The Mustangs were a surf music instrumental/dance band formed in Adelaide in 1964 with Mick Bower on rhythm guitar, Rick Morrison on lead guitar, Brian Vaughton on drums and Gavin Webb on bass guitar. After The Beatles toured Australia, The Mustangs changed style and advertised for a lead singer, Keays was the successful applicant. After he joined, the band played one set of instrumental covers of The Shadows and The Ventures followed by a second set of originals in the beat style with Keays on vocals.

The Masters Apprentices

In late 1965, The Mustangs renamed themselves as The Masters Apprentices (deliberately omitting the apostrophe), Bower supplied the name because "we are apprentices to the masters of the bluesChuck Berry, Bo Diddley, Jimmy Reed, Elmore James and Robert Johnson". Early original songs were largely written (or co-written) by Bower including Top 20 hit singles, "Undecided" and "Living in a Child's Dream".

Whilst a member of The Masters Apprentices, Keays was one of hundreds of potential conscripts whose 20th birthday, 9 September, was picked in a 1966 ballot. He was able to legally avoid the draft by signing with the Citizens Military Force (CMF, later renamed the Army Reserve) and eluded a "short back and sides" haircut with the aid of a girlfriend, who pinned his long hair up under his slouch hat whenever he attended CMF sessions. By February 1967 the band had relocated to Melbournemarker. In late 1967 he began to experiment with the drug LSD. After Bower left the band in September 1967 because of a severe nervous breakdown, Keays became the de facto leader, while various line-up changes followed.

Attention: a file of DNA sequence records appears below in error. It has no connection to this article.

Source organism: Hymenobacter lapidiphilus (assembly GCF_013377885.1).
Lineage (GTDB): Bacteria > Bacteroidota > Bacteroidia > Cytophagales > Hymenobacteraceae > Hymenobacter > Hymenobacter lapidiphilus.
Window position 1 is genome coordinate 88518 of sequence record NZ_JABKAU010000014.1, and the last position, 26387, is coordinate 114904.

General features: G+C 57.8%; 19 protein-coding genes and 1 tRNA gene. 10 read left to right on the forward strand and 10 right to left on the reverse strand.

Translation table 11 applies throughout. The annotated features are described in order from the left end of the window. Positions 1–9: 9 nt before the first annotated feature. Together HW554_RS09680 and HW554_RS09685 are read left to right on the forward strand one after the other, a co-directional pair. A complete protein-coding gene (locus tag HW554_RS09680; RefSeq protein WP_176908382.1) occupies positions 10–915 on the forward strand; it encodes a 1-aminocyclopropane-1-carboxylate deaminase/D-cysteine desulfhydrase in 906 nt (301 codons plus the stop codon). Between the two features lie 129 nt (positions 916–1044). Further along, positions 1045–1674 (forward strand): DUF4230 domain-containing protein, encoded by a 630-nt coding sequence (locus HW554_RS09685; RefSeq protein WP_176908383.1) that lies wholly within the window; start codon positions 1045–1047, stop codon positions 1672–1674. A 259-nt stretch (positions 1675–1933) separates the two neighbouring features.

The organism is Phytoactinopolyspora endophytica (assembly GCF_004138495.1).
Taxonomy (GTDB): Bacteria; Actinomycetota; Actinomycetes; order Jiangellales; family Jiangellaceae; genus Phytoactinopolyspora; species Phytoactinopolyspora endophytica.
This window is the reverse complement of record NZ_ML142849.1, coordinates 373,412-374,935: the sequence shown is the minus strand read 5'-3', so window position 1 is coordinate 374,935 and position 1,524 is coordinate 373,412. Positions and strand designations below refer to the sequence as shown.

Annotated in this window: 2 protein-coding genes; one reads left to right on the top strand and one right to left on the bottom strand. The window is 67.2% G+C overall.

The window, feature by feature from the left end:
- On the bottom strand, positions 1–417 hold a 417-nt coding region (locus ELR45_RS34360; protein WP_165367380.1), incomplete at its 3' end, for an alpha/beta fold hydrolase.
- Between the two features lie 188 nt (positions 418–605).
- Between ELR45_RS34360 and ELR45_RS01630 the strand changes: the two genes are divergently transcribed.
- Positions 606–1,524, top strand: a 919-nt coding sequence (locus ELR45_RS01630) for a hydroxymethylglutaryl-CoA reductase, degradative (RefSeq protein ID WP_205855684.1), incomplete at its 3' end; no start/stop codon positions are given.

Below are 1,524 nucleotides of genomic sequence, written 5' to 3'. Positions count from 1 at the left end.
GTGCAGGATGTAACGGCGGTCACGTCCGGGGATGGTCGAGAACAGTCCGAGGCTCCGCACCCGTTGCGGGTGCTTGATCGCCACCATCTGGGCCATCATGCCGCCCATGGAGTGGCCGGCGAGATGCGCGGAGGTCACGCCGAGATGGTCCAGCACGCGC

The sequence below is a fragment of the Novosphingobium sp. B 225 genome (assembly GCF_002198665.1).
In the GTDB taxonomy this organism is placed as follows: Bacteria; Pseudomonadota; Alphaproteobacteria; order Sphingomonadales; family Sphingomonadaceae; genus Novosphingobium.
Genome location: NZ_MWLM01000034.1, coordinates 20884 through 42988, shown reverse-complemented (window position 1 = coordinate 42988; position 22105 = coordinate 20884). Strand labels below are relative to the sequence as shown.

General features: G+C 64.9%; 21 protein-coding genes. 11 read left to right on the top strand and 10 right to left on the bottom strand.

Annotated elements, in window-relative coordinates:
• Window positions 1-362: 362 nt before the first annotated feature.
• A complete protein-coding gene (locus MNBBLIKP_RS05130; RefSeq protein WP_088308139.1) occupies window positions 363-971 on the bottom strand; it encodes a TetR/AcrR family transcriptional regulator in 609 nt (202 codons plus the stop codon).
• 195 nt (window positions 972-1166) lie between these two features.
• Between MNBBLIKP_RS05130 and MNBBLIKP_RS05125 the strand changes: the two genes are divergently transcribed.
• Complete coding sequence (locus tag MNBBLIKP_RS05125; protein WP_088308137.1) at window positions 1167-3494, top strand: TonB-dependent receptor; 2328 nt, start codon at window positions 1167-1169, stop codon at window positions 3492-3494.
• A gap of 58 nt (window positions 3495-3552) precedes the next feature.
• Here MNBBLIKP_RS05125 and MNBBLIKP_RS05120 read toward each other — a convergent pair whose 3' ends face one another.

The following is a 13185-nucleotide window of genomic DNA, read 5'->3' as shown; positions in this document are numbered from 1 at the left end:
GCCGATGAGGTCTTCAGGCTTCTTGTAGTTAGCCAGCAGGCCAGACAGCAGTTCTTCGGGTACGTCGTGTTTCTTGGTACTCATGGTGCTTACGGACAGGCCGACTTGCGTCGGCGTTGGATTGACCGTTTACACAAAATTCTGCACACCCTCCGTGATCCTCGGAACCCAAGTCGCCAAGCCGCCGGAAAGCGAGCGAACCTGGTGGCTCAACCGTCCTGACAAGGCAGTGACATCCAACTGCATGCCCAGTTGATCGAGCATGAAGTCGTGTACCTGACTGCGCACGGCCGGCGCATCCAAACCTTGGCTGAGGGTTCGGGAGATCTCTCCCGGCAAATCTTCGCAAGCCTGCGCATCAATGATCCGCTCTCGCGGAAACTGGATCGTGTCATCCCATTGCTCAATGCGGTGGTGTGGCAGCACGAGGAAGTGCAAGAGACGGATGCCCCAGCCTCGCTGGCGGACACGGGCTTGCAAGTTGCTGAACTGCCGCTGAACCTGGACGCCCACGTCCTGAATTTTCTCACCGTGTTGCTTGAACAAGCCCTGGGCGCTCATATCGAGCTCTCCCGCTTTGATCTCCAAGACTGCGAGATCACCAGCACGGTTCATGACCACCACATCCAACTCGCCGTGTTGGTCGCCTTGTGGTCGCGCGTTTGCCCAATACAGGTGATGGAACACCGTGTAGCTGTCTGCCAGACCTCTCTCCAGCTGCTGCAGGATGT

In January 1968, Colin Burgess (ex-The Haze) joined on drums, followed by Doug Ford (ex-The Missing Links, Running Jumping Standing Still) on lead guitar. Ford and Keays began working as a songwriting team, beginning with "Brigette", released as a single in June, which peaked into the Top 40. Glenn Wheatley (from Brisbane's blues group Bay City Union) had joined on rhythm guitar in May and later took over bass guitar.

The Masters Apprentices became the 'bad-boys of Rock', Keays was interviewed for teen newspaper, Go-Set, by staff reporter, Lily Brett and the 'expose' was printed on 17 July 1968, headlined "Sex is thrust upon us", the article and its follow-up, "Whose breasts are best?", revealed aspects of the bacchanalian groupie scene: